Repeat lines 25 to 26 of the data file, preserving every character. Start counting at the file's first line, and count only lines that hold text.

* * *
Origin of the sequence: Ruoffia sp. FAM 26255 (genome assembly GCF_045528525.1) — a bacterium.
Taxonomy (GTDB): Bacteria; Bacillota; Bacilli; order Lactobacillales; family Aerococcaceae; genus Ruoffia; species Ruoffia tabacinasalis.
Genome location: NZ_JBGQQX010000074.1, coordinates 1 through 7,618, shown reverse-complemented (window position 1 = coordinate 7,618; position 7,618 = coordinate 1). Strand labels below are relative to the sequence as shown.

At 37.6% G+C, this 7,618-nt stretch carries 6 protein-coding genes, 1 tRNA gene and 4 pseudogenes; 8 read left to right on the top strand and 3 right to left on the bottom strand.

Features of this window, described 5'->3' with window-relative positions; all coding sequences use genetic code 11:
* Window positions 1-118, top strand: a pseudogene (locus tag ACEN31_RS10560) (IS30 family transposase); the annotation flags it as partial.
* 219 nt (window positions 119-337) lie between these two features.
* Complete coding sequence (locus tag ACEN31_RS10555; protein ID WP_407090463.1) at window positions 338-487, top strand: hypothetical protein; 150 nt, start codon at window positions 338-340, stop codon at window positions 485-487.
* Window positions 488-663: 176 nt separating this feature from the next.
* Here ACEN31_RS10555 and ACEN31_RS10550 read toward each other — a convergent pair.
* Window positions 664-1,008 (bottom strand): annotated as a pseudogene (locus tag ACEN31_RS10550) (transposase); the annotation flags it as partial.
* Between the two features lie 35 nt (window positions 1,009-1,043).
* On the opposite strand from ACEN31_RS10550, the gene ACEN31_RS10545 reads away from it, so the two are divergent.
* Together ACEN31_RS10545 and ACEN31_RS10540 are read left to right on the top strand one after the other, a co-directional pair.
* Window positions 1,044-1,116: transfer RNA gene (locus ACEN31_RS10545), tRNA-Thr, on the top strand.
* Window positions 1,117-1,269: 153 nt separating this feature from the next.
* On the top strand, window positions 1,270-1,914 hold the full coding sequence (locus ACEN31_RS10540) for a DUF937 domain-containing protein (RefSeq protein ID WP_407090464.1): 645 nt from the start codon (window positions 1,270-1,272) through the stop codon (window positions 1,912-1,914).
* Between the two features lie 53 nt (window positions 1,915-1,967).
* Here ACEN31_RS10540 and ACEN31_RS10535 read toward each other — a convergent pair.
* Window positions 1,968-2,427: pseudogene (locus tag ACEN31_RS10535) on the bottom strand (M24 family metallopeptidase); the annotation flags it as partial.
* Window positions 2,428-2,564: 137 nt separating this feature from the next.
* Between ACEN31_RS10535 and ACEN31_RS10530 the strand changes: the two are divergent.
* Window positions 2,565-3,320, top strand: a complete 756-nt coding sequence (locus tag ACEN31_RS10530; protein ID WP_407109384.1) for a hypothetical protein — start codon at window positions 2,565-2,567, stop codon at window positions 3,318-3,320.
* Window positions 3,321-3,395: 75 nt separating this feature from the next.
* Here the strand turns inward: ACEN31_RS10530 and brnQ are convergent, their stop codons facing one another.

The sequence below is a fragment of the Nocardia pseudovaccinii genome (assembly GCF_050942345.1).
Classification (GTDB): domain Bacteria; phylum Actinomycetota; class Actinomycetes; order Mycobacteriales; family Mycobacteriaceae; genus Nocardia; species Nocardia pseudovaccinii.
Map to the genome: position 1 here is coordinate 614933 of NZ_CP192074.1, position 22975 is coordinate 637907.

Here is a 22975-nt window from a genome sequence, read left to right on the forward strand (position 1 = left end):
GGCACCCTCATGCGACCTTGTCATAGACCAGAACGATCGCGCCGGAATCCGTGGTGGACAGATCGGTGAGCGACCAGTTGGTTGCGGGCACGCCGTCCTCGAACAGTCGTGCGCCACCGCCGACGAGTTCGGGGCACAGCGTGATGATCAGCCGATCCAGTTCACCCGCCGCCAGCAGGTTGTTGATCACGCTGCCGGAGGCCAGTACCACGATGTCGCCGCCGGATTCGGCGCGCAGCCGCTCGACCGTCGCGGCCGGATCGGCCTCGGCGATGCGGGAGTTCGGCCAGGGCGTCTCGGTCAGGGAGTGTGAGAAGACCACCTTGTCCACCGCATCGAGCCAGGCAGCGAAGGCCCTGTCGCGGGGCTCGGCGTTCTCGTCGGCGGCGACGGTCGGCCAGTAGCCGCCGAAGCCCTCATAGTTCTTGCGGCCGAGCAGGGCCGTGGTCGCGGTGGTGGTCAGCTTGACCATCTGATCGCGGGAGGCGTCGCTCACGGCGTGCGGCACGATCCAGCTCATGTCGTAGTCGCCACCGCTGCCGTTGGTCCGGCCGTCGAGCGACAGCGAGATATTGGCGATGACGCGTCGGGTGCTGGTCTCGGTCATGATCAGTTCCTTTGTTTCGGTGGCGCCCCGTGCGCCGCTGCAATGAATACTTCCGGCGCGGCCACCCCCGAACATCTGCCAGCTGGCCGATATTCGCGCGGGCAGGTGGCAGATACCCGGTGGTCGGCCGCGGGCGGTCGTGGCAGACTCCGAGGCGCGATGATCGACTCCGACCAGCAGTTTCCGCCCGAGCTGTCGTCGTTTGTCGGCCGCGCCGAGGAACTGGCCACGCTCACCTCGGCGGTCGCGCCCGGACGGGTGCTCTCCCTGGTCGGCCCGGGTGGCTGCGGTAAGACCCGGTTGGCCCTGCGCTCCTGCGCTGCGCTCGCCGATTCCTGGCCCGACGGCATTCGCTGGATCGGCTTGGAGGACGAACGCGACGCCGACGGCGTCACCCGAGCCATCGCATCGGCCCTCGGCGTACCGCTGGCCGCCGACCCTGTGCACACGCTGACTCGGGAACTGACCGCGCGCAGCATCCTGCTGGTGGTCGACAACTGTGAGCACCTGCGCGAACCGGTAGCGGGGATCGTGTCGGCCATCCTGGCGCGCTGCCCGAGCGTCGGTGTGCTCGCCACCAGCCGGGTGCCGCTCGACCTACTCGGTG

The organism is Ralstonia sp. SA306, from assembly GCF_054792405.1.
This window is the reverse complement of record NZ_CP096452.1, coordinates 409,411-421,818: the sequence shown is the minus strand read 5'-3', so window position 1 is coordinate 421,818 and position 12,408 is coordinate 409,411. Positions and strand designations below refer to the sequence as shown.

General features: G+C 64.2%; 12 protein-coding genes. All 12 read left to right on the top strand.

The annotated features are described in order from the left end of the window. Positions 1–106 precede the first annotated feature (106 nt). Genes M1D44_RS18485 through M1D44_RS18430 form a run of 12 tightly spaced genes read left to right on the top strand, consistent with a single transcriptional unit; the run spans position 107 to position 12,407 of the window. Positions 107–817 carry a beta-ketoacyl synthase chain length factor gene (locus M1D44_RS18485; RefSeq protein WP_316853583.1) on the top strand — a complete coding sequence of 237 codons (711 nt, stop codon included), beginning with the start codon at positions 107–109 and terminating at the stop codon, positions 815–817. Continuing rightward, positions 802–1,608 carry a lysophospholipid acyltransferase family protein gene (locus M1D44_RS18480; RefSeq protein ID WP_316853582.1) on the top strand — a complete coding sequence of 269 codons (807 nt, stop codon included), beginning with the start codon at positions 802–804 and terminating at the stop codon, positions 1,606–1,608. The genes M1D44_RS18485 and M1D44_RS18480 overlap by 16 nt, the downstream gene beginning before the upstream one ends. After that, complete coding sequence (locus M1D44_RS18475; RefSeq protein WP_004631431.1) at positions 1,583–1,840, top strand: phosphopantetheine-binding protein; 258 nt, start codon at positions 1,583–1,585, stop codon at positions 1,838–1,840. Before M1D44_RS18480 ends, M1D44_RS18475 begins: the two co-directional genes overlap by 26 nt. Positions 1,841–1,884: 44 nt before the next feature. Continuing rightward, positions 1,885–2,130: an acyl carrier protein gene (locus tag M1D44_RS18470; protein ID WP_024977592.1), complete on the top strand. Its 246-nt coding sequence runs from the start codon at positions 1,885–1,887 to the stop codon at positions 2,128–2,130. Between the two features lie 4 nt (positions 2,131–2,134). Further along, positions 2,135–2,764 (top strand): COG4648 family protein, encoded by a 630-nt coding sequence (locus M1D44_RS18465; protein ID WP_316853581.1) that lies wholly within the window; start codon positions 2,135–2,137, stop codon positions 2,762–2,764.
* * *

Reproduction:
* Here the strand turns inward: ACEN31_RS10530 and brnQ are convergent, their stop codons facing one another.

The sequence below is a fragment of the Nocardia pseudovaccinii genome (assembly GCF_050942345.1).